This book follows the stories of two young girls. Tara is a young girl in current times whose house has burnt down. She is struggling with starting at her new school and finds a pendant in her mom's old jewelry that is intriguing. Alternating with Tara's story is the story of Josey. Josey lived in the same area as Tara but in 1859. Josey has meet a handsome young man that promises to find gold on Josie's parents' farm and make the farm rich. As things progress the two stories become somewhat tied together.

I liked the illustrations a lot. Larson does an excellent job clearly picturing the actions of the characters, the frames are easy to follow and there is never any doubt about what she is trying to portray. To make the two stories easier to follow the frames telling Tara's story have a white background behind them and the frames telling Josey's story has a black background. Also any Canadian slang is clarified with asterisks below the frames. So overall very easy to follow and clear illustrating. The style of illustration is fairly minimalist with pictures done in black and white, no shades of gray. The drawings are not intricate but they are detailed enough to portray the landscape and background of the settings.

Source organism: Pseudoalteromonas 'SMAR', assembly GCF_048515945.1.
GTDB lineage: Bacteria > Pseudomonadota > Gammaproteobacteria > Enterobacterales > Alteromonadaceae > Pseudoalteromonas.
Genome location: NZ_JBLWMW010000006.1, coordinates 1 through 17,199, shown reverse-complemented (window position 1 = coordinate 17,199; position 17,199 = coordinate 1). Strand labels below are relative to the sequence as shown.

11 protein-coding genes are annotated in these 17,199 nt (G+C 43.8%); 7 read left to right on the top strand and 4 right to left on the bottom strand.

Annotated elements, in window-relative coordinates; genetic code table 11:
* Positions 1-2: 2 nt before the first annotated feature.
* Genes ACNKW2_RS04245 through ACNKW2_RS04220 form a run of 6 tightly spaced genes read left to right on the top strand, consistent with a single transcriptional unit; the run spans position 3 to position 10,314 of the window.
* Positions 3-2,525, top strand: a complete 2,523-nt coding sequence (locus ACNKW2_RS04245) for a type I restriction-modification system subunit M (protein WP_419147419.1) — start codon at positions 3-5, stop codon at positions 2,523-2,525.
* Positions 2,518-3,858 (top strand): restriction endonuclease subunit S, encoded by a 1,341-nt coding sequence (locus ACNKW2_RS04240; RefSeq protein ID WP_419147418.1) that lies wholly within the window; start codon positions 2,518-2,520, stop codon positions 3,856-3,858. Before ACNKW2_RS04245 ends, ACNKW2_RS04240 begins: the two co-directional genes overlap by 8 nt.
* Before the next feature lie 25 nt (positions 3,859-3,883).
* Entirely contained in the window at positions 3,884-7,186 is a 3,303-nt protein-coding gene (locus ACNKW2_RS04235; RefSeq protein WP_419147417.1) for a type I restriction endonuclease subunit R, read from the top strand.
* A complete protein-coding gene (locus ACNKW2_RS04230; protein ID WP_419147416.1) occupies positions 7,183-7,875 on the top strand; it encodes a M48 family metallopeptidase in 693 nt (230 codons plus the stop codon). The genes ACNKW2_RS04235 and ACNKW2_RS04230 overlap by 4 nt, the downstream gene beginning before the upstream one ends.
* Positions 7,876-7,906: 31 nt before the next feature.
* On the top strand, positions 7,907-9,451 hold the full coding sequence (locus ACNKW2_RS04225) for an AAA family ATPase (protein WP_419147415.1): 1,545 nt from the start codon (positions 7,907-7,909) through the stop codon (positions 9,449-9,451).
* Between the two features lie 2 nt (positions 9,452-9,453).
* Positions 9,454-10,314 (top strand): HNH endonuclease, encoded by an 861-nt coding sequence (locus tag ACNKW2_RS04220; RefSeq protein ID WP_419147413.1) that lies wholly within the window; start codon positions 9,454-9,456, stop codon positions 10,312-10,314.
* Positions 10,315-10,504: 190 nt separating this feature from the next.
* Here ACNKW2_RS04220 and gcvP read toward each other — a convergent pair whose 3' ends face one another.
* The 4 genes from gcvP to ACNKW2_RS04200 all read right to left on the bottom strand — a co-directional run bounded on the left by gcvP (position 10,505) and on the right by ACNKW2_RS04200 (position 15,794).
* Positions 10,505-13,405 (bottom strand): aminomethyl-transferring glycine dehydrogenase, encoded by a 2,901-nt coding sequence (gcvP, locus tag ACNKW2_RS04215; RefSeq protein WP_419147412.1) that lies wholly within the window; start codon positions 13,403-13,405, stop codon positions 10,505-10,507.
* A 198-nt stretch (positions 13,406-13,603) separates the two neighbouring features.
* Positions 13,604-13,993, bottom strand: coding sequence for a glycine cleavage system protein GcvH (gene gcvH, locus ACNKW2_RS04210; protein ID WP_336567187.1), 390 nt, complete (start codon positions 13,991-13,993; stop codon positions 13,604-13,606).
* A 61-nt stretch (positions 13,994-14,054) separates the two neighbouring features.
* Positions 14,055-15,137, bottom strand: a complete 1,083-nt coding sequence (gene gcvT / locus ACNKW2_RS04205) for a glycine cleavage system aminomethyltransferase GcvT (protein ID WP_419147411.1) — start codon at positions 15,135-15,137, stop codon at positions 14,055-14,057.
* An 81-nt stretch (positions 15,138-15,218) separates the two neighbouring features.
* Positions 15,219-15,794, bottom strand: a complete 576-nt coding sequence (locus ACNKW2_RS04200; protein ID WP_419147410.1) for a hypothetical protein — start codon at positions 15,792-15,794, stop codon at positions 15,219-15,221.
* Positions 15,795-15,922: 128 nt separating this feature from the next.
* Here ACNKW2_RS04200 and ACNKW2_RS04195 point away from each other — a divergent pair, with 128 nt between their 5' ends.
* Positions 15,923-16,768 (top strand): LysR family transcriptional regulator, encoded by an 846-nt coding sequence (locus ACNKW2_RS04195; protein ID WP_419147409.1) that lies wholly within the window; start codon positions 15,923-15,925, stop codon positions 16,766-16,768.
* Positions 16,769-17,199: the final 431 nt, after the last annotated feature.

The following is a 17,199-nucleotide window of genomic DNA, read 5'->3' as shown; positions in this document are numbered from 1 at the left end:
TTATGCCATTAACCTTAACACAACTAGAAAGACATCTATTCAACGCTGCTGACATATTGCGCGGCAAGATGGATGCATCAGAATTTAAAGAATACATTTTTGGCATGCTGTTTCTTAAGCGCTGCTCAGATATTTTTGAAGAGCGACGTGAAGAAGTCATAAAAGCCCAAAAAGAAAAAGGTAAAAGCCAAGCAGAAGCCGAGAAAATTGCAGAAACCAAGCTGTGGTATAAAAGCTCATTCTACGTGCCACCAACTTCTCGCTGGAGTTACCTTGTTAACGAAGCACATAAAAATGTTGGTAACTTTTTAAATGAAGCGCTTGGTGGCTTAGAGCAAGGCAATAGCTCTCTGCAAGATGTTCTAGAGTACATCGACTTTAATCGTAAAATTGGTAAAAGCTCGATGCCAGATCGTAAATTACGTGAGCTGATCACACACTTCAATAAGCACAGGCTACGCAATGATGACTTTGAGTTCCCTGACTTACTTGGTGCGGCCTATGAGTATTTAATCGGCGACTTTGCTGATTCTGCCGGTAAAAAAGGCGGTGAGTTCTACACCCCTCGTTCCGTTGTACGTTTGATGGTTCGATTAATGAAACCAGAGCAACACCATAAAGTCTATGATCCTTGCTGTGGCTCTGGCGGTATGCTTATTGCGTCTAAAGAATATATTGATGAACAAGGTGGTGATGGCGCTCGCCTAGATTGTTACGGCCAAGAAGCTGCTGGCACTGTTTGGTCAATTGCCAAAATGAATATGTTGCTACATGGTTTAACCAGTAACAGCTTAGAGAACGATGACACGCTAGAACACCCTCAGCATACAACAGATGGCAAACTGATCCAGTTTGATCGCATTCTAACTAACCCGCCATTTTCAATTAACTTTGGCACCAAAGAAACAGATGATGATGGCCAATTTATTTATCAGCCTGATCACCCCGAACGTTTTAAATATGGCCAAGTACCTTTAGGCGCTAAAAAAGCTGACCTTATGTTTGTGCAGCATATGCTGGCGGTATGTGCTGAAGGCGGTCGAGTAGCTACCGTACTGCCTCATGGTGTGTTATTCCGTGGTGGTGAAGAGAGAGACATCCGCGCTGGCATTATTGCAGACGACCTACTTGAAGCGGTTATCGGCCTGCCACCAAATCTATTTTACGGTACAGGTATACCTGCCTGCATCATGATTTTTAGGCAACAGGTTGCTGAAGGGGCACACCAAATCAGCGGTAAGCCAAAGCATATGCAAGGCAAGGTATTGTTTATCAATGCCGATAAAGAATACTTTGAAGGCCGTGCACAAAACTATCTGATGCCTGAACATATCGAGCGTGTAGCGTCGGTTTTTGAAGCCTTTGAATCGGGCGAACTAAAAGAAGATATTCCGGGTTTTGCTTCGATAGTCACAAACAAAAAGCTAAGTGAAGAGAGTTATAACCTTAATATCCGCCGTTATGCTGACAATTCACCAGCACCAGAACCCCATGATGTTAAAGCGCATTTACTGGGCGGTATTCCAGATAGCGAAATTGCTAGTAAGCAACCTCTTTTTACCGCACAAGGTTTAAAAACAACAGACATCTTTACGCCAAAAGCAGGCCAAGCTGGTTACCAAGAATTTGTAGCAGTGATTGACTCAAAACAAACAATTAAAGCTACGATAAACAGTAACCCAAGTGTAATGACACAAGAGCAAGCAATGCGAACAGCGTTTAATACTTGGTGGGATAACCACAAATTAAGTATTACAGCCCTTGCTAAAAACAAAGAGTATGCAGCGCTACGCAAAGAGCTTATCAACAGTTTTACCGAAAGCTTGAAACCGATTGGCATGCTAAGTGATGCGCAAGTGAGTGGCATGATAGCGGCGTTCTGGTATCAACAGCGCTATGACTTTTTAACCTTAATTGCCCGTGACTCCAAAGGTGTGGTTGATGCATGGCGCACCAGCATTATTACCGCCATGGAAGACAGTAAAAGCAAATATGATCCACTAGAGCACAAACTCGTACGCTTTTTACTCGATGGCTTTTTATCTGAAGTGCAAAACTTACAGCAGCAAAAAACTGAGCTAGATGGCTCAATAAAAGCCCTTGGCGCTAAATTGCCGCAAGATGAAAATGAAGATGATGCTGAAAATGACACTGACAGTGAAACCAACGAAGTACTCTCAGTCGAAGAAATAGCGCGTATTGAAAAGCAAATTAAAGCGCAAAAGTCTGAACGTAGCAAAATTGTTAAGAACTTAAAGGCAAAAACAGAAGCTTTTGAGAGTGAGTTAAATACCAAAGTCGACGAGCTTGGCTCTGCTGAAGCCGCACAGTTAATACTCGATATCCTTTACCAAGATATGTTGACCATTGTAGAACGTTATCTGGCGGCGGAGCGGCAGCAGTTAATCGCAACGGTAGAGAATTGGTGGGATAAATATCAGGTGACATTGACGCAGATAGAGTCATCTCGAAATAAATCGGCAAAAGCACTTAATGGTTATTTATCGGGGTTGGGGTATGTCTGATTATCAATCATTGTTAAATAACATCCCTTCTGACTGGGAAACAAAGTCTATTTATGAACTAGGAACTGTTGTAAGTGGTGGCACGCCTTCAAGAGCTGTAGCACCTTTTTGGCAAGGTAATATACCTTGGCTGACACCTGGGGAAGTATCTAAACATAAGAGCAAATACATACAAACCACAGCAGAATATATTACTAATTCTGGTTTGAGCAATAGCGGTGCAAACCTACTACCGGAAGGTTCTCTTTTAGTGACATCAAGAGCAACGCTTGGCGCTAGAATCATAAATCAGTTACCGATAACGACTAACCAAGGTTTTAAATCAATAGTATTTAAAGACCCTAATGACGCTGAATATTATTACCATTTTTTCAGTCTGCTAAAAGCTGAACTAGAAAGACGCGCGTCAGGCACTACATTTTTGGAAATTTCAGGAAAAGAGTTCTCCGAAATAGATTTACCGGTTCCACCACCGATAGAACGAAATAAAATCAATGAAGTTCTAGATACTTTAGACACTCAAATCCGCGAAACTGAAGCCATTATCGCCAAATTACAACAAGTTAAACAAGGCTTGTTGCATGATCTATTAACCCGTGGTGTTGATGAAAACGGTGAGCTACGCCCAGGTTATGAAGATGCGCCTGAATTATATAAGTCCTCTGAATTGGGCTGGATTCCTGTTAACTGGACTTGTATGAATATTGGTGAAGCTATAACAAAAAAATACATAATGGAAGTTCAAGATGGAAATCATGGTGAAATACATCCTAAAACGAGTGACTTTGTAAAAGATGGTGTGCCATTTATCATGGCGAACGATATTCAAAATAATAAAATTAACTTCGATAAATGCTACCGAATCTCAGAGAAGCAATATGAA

The story was intriguing. Josey's story is the more intriguing of the two as it focuses on Josey's relationship with a young man, Asa, and her family's quest to find gold. This story has more urgency to it and was more engaging than Tara's story. Tara's story was boring at points.
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1 of 1 people found the following review helpful By DJ Joe Sixpack HALL OF FAMETOP 1000 REVIEWER on March 2, 2010
Format: Paperback Vine Customer Review of Free Product ( What's this? )
Written and Illustrated by Hope Larson
(Simon & Schuster/Atheneum, 2010)